By Andy Mannix
By Caleb Hannan
By Olivia LaVecchia
By CP Staff
By Aaron Rupar
By Jacob Wheeler
By Olivia LaVecchia
By Aaron Rupar
JUNE 20, 2007: A 12-year-old girl walks into a north Minneapolis high school saying she had been abducted five days earlier and raped repeatedly by a group of men she didn't know. At one point, she was raped in a black Monte Carlo by a man she can only identify as having a brother people call "Spud."
Sgt. Bernard Martinson, a veteran of the Minneapolis Police Department's Sex Crimes Unit, comes to meet the girl and hear her story. A vaginal swab turns up semen and is sent to the Minnesota Bureau of Criminal Apprehension for examination.
The DNA matches 26-year-old Harold T. Davis, a convicted felon who had been pulled over by police on June 3 driving a black Monte Carlo. Sgt. Martinson finds Davis, who says his brother "Spud" loaned him a Monte Carlo in the middle of June.
According to a police report, Davis denies having sex with the girl and says he has no idea how his semen ended up in her vagina. He's in the Hennepin County jail on $150,000 bail, charged with first-degree criminal sexual conduct. If convicted, he faces up to 30 years in prison.
Conclusions like this one are increasingly rare in Minneapolis. Investigative units measure success by something they call a "clearance rate"—the percentage of reported crimes that lead to an arrest. The 10-year high for the Sex Crimes Unit was 57 percent in 2004. Last year, the rate fell to 26 percent—just 1 percent above a 10-year low.
This year, with data available through August, the unit's clearance rate is 12 percent.
Translation: For roughly nine out of every ten rapes reported to the police, there is a victim waiting to hear word of an arrest.
Meanwhile, the number of reported rapes in Minneapolis has been rising steadily—from 362 in 2002 to 453 last year—even as the number of reported rapes nationwide continues a decades-long decline.
Why rapes are going up is a mystery, but why they are not getting solved is not: The Sex Crimes Unit of the Minneapolis Police Department has seen striking cuts to its human resources. The unit has gone from ten investigators in 2002 to just four today, and two of the investigators are relatively new to the job.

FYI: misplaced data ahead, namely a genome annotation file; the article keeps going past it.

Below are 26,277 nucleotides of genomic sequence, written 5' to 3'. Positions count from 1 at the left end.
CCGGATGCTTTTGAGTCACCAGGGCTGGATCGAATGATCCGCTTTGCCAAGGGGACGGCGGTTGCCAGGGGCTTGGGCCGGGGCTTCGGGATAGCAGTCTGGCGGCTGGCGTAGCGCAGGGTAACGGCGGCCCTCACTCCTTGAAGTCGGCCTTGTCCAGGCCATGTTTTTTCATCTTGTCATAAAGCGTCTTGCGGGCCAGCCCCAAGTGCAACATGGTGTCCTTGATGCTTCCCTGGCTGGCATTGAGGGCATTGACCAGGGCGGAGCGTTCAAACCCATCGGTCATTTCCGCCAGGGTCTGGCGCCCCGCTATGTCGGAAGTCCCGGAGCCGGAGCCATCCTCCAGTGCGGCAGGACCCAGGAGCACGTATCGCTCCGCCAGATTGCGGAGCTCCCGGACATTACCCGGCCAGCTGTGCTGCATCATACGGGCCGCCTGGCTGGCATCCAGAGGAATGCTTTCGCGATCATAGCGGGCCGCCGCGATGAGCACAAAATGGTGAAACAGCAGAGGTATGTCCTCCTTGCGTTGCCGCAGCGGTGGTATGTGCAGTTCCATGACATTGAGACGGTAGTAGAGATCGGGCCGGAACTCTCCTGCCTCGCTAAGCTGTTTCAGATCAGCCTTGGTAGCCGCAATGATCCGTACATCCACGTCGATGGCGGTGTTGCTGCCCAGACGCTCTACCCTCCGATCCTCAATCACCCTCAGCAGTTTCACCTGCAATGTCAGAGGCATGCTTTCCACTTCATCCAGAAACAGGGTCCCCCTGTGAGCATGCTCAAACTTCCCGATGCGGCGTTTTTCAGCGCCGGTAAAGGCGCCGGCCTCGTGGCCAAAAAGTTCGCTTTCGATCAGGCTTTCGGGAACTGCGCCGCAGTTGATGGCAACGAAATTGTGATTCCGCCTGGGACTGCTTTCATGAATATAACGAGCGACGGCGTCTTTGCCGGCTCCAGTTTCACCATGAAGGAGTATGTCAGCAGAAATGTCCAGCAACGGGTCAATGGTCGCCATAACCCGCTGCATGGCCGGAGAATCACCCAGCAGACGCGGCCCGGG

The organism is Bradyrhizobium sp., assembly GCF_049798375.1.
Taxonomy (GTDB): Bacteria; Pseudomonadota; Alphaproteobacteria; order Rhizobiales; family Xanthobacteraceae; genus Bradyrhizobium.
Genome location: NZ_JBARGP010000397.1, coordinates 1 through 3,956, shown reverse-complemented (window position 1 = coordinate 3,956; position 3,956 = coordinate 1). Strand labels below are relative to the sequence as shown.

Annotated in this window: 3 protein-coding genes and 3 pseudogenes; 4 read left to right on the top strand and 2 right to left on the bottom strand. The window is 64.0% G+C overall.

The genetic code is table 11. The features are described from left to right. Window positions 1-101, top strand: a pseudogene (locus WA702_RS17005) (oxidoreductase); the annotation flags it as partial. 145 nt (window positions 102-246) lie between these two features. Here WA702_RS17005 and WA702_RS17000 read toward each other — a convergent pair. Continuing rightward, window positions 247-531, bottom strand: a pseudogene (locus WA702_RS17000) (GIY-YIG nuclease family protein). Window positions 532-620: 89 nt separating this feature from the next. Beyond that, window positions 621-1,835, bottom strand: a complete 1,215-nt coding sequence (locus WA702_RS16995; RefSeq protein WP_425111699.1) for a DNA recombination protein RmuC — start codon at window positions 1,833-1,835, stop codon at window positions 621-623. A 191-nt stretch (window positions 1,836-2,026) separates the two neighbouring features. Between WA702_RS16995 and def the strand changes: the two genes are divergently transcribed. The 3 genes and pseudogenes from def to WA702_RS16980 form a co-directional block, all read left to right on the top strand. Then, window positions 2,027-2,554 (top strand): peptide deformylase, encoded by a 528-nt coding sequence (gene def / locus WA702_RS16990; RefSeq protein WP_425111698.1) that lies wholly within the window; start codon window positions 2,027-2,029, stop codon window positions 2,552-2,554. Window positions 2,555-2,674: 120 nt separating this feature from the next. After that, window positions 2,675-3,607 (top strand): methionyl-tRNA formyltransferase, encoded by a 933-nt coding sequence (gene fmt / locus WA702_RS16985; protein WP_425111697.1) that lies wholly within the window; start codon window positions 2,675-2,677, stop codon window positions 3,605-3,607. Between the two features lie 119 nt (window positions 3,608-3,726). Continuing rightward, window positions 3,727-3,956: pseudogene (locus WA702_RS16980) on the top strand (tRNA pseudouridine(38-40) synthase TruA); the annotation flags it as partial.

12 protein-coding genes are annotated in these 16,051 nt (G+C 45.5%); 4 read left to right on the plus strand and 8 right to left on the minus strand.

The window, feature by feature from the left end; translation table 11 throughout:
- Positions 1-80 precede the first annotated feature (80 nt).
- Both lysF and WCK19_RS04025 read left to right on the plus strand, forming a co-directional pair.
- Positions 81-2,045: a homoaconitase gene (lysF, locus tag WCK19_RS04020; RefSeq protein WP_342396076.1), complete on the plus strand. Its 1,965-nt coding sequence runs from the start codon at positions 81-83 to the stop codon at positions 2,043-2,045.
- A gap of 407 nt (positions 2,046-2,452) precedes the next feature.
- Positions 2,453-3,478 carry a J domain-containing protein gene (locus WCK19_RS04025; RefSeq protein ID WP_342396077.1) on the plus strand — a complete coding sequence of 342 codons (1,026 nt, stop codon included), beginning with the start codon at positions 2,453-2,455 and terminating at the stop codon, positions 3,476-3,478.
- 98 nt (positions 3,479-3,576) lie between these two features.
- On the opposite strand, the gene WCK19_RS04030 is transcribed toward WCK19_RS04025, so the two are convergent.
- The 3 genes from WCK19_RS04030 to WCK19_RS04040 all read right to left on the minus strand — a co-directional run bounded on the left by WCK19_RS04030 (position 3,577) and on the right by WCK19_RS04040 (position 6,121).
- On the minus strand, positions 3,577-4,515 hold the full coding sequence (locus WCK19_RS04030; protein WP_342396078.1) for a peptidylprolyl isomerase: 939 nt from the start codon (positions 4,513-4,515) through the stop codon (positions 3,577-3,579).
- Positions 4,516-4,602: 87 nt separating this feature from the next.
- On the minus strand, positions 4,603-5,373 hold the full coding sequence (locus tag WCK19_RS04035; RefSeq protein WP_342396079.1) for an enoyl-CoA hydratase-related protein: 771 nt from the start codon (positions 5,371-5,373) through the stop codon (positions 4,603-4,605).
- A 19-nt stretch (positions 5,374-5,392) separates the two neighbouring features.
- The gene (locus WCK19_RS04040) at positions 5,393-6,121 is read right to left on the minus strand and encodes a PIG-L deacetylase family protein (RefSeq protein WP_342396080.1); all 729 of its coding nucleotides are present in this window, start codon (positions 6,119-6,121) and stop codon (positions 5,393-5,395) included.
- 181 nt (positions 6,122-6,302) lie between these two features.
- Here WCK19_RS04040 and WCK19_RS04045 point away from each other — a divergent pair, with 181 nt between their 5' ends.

The work of the Sex Crimes Unit is daunting and hardly limited to rape cases. The unit's four investigators deal with peeping toms, flashers, stalkers, and pedophiles. Then there are the registered sex offenders: The Sex Crimes Unit keeps tabs on more than 1,300 of them.
These four investigators are "the cream of the crop" says Lt. Mike Sauro, who ran the unit from 2001 to 2003, "but the burnout factor is going to hit. I've seen it already." When that happens, he says, "Cases start to slip through the cracks."
When Schlitz was working sex crimes in Duluth, his unit faced its own dramatic cuts. The result, he says, was easy to quantify: "If you have 40 percent of the investigators, you're going to get about 40 percent of the work done. It makes you shudder to think of the cases that aren't being worked."
A diminished investigative capacity has meant fewer arrests, which means fewer cases are being bumped to the prosecutor.
"This isn't CSI, where everything gets solved by the end of the show," says Hennepin County Deputy Attorney Pat Diamond, who adds that the quality of the investigations he's seeing is as good as ever—there are just fewer of them.
In 2004, the Sex Crimes Unit submitted 178 cases of sexual assault where adults were the victims. In 2005, the number dropped to 139. Last year, it dropped again, to 128. Meanwhile, say staff at the Hennepin County prosecutor's office, the numbers in suburban jurisdictions have held steady or increased.
For people who work with survivors of sexual violence, there is an added layer of failure in these numbers.
"For all kinds of social and community reasons, it is very rare for a victim to come forward and report a sexual assault," says Donna Dunn, executive director of the Minnesota Coalition Against Sexual Abuse. "What I see this meaning is, on those rare instances that someone says, 'I'm going to report this,' the system is not able to respond."
* * * * *
SEPTEMBER 18, 2007: Terrence Harrell stops by an acquaintance's house, where he is introduced to her 16-year-old niece. That night, the girl's aunt is away and she's alone in the apartment with her boyfriend. Harrell calls and asks if he can come by and "kick it" with her. She declines.
A little later the boyfriend leaves and the girl is preparing for a bath. There's a knock on the door. She opens it, expecting her boyfriend has returned. It's Harrell.
According to a police report, Harrell forces his way inside and pushes her to the ground. He holds her down, pulls her pants to her ankles, and rapes her. When he hears the slamming of the building's security door, he jumps up. "You're lucky I didn't leave any bruises," he tells her. Then he's gone.
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